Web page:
Publisher: DC
Publication Dates: April-May 1975 – March 1982
Number of Issues Published: 46 (#1 – #46)
Color: Color
Dimensions: Standard Modern Age U.S.
Paper Stock: Glossy cover; Newsprint interior
Binding: Saddle-stitched
Publishing Format: Was Ongoing Series

There is a publishing hiatus between #5 (December 1975-January 1976) and #6 (June-July 1977) and between #14 (October-November 1978) and #15 (August 1979).

Information thanks to the Grand Comic Database

Secrets of Haunted House was a horror-suspense anthology comic book series published by DC Comics from 1975 to 1982.

The series began in April–May 1975. Like its predecessor Secrets of Sinister House, Secrets of Haunted House was originally “hosted” by Cain, Abel, Eve, and Destiny who had moved over from Weird Mystery Tales. By issue #10, Destiny was the only one of these who remained a regular. In issue #40, Abel returned with no further mention of Destiny.

A Secrets of Haunted House Special was published in Spring 1978 as part of the DC Special Series umbrella title. Secrets of Haunted House was a temporary victim of the “DC Implosion.” With issue #14 (October–November 1978), it was cancelled but revived a year later with issue #15 (August 1979). The title continued until issue #46 (March 1982).

The Mister E character was introduced in issue #31 (December 1980) by writer Bob Rozakis and artist Dan Spiegle and became a recurring character for ten issues.

The series’ letter column was titled “The Haunted Mailbox.”


UPDATE 05-09-2019

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2 responses »

  1. Nacht Schreck says:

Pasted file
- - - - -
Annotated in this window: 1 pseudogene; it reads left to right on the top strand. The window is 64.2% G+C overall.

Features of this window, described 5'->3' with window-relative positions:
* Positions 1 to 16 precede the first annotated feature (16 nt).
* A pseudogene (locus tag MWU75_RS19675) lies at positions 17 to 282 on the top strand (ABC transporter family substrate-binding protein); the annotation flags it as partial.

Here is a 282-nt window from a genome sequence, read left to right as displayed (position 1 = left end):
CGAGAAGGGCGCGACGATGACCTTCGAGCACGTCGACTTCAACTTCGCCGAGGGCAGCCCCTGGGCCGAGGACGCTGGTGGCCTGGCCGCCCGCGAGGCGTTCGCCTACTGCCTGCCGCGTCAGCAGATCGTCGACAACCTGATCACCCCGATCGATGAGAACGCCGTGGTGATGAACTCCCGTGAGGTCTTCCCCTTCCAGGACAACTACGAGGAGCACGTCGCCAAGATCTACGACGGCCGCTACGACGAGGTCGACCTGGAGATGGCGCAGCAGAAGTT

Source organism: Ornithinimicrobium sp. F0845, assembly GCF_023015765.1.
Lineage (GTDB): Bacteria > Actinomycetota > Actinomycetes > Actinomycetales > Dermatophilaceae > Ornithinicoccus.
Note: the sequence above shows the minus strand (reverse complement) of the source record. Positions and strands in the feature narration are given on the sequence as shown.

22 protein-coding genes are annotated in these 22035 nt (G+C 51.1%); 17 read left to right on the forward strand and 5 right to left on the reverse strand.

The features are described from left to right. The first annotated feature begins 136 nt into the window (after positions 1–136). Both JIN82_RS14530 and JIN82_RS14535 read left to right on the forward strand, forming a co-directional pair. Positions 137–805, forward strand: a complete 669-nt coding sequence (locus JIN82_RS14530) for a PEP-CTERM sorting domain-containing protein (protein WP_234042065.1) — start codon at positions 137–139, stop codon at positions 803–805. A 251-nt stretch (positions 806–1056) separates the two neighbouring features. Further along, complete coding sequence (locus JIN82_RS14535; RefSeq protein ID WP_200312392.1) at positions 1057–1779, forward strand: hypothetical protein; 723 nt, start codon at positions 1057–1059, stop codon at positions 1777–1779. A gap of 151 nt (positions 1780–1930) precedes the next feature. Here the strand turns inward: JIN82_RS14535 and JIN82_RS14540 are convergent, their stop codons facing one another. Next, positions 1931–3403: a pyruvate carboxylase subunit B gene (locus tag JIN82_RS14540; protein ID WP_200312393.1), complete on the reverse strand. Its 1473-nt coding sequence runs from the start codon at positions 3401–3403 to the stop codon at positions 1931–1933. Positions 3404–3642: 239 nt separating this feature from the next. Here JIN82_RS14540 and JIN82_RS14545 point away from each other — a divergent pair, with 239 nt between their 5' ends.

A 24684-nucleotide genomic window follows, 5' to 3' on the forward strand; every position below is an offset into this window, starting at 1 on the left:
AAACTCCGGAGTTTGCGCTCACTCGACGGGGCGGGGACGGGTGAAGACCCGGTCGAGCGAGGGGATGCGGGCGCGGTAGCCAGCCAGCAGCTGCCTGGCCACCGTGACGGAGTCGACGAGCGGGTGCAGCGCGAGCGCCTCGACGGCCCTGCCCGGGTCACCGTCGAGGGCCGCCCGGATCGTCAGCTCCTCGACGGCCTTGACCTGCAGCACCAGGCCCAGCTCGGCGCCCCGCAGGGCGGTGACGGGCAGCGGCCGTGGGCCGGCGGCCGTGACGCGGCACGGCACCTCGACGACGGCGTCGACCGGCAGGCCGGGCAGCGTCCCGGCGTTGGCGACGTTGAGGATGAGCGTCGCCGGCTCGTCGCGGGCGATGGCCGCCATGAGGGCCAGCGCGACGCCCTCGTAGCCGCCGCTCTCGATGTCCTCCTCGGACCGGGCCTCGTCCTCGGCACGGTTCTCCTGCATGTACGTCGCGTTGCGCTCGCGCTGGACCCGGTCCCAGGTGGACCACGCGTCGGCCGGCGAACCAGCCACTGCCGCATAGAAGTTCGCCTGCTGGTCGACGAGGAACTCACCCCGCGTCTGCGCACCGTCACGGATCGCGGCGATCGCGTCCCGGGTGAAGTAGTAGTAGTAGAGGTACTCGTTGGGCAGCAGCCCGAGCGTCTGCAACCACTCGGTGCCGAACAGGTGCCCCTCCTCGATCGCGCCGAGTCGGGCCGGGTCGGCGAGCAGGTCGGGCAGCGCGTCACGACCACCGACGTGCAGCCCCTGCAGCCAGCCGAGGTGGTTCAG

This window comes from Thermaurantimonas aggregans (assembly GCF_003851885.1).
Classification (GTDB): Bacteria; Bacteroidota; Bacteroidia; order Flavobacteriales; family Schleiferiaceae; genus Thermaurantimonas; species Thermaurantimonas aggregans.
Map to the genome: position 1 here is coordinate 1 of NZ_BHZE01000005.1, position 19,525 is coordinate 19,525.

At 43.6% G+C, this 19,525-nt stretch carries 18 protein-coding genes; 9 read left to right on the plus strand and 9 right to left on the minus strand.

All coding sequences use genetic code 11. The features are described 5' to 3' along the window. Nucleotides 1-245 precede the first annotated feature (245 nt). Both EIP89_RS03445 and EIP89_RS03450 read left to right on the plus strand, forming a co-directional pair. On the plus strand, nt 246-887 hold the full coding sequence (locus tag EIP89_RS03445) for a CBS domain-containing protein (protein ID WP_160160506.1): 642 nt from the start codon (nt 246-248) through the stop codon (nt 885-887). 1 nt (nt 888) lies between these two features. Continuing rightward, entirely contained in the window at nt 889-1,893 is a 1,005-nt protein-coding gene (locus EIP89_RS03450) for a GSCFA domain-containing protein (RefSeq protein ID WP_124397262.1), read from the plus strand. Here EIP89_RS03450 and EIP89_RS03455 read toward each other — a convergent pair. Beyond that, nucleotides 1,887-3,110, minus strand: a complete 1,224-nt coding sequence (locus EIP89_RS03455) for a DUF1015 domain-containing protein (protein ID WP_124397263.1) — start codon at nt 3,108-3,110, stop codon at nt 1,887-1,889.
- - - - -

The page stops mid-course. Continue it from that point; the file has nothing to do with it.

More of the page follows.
I had a bunch of these when I was a kid. I used to buy them at Bill and Walt’s Hobby Shop and The Phantom Of the Attic Comics in Pittsburgh with my paper route money. Both shops had bins on the floor underneath all of the popular superhero and Independent stuff filled with old DC and the occasional Marvel Horror titles for $0.25 cents each. Sometimes I could find beat up copies at 10 for a dollar. The Horror stuff was totally not popular at that time, and I couldn’t be happier, because it meant they were affordable for 11-12 year old me with my meager paper route earnings, and the odd $5 bucks my dad would donate to the cause. Boy,did I drive my dad crazy, though. He would wait while I sifted through bin after bin of old comics, sorting through the endless superhero flops put out by companies like Charleston and Eclipse, sometimes taking hours. God bless that man. Seeing some of the familiar covers brings back a wave of nostalgia.


    • boutje777 says:

      Thanks for sharing that story. I still can spend hours at fleemarkets and second hand saleshops, looking through all the comics and comicsrelated things, hoping to find some gems.


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